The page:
Fighting for educational neuroscience

It’s time to embrace the interdisciplinary learning sciences
_Alicja_, Pixabay.com, CC0 1.0
_Alicja_, Pixabay.com, CC0 1.0

Since the inception of educational neuroscience, there have been debates over whether or not this is a worthwhile pursuit. Many years on, as educational neuroscience researchers press forward with their work, the debate continues. A recent journal article asks critics to embrace interdisciplinary research to make progress.

In 1997, the linking of neuroscience to education was famously labelled a ‘bridge too far’. Nevertheless, seeing that an examination of both brain and behaviour is the best way to find out about how we learn, many researchers sought to make the bridge work. The field of educational neuroscience continues to grow, and all the while, debates about the bridge carry on.

A recent response to the latest critique of educational neuroscience called for an end to the bridge metaphors; the critique asked if neuroscience and education constituted a ‘bridge astray’, and other bridge analogies have been used over the years. The response, from Professor Michael Thomas, argued that references to this ‘bridge’ have been both misleading and unhelpful, and that it is time to accept that interdisciplinary research is the best way to fully understand learning mechanisms.

Changing the conversation, not ending it

Proponents of educational neuroscience have grown used to defending their field. While this has helped researchers to carefully consider their work, there is a feeling among some that this seemingly endless debate is becoming a waste of time. This feeling is amplified when many of the criticisms have already been addressed, and the same conversations are being had over and over. Writing articles for journals takes time, so the time spent on this debate is not negligible.

“So far, much of the conversation has been concerned with whether or not educational neuroscience should even exist. Educational neuroscience does exist, and the field is thriving.”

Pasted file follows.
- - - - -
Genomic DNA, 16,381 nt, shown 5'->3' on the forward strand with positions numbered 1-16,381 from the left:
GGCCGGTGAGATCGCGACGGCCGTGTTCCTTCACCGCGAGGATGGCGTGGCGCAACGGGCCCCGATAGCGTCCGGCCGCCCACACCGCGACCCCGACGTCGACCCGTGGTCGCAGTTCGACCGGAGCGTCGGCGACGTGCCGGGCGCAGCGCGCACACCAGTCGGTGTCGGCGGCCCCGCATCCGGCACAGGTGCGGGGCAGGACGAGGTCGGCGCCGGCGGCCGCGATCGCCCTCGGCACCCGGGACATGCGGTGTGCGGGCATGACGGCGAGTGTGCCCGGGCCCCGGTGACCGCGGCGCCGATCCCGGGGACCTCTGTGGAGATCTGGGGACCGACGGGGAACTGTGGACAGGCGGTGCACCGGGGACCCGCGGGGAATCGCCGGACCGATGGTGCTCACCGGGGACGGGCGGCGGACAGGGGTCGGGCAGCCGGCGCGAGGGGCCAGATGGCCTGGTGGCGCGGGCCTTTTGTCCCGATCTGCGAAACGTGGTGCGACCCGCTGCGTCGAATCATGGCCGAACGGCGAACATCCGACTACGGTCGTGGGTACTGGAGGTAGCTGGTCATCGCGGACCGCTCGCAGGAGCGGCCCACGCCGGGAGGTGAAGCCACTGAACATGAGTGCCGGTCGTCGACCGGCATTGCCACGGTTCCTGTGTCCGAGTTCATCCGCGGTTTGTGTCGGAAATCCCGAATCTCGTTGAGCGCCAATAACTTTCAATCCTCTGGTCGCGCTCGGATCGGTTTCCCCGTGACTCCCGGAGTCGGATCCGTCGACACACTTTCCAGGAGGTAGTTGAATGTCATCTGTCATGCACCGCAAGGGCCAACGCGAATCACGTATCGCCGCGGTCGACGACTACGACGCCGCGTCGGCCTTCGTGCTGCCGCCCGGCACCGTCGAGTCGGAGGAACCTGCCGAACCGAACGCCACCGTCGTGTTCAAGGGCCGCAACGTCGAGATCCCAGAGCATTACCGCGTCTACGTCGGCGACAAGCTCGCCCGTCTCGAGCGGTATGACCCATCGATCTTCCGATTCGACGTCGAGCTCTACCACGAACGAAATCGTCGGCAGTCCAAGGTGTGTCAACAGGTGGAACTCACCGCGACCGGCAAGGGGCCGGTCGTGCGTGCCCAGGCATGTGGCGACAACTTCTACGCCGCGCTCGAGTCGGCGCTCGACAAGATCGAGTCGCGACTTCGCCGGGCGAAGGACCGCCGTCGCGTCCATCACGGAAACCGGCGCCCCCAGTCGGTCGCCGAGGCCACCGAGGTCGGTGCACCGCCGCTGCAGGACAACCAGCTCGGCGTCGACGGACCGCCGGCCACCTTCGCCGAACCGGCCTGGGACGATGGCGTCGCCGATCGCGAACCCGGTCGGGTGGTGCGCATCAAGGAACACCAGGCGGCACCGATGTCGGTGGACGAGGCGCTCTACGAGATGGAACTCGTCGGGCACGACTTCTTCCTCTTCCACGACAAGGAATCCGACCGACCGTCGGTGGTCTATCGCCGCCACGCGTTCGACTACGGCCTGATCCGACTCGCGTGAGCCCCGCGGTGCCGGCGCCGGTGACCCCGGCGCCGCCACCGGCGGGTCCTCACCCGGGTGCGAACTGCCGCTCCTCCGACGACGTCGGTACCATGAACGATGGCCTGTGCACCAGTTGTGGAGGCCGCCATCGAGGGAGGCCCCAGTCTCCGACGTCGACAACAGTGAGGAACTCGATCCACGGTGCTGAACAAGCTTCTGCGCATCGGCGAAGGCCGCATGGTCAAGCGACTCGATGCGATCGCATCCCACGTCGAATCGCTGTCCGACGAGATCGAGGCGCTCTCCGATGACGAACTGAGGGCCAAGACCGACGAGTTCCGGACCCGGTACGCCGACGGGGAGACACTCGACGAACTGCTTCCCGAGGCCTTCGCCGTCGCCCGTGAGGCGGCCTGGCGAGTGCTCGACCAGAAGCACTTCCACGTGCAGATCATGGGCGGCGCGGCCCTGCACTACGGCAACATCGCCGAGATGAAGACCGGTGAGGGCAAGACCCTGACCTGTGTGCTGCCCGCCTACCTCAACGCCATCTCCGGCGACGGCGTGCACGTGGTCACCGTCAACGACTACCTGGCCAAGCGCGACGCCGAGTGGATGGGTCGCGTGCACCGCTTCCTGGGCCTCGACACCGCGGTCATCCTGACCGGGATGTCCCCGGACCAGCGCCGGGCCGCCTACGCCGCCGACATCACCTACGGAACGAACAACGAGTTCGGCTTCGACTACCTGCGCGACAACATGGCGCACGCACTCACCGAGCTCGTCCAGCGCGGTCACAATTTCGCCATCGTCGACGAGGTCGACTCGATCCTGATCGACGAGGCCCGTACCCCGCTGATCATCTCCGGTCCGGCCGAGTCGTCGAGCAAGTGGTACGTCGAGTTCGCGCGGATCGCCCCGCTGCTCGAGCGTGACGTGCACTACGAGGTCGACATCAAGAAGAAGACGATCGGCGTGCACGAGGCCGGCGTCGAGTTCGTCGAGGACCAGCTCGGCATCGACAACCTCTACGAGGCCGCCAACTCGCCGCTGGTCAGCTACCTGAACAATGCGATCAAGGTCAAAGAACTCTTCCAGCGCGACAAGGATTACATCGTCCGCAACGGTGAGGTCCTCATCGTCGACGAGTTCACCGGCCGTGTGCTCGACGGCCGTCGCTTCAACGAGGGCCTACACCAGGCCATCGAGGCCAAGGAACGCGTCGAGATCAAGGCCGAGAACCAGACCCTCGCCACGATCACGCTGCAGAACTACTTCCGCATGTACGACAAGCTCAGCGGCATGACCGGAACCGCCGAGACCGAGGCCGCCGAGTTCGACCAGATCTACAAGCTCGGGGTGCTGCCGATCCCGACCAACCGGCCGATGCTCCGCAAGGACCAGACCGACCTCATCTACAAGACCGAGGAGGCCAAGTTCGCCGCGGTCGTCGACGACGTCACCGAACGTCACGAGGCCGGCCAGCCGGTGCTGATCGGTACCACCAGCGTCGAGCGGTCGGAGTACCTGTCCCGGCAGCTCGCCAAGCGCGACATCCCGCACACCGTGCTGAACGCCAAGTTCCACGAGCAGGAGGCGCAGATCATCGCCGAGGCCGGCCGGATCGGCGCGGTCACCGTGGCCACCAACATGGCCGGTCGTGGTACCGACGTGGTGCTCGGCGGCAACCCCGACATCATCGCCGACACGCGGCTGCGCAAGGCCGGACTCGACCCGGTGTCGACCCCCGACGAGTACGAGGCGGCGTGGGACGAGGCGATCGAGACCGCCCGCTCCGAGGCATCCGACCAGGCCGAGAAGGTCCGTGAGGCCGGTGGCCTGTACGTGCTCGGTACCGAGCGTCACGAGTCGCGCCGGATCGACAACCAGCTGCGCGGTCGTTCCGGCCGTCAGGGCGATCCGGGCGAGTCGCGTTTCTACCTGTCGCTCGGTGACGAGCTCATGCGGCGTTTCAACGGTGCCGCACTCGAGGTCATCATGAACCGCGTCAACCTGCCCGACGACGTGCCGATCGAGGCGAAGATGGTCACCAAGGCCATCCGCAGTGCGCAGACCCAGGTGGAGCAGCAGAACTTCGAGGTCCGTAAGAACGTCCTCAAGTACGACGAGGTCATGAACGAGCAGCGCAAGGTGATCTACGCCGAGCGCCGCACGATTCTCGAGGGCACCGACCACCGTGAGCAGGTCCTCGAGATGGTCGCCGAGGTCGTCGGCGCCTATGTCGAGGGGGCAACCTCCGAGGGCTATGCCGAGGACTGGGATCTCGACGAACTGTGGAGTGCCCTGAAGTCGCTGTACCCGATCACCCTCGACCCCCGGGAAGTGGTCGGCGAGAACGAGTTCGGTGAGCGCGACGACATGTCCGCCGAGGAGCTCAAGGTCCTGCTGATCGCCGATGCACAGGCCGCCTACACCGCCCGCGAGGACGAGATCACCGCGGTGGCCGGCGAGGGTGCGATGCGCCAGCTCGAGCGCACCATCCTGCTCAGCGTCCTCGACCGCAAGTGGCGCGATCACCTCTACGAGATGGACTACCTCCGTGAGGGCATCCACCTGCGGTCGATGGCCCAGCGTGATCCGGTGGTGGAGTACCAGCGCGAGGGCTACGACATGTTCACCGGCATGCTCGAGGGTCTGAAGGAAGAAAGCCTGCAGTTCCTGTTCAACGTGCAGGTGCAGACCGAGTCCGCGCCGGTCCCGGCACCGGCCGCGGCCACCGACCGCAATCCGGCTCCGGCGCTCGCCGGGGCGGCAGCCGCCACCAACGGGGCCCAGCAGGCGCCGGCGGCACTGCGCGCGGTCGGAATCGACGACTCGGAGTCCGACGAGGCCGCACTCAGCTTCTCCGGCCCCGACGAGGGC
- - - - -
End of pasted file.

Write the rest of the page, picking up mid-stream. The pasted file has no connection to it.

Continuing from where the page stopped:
Many educational neuroscientists would like to see an end to this debate, focusing their time on forging relationships with teachers and developing research. Calling for an end to the bridge metaphors does not mean asking to be free from criticism. So far, much of the conversation has been concerned with whether or not educational neuroscience should even exist. Educational neuroscience does exist, and the field is thriving.

There is no intention to shut down all debate, as this is an important part of the scientific process. The conversation should be about how to make educational neuroscience, and teaching and learning practices, better. How can teachers and researchers better understand each other? What role does genetics play in education? How can we involve students in research? Can (and should) electrical stimulation enhance learning? How can teachers be supported to carry out their own research? There are many valid debates to be had.

For the educational neuroscience community, it is clear that neuroscience is of great relevance to education; improving our understanding of learning and helping to inform new developments. Critics of educational neuroscience argue that the science best placed to inform education is psychology, but psychology is inextricably linked to neuroscience; neuroscience helps us to form psychological theories. Anyone seeking to improve education should be asking how they can learn from those outside their immediate discipline. Taking an interdisciplinary approach is the best way to advance the learning sciences.

“The conversation should be about how to make educational neuroscience, and teaching and learning practices, better.”

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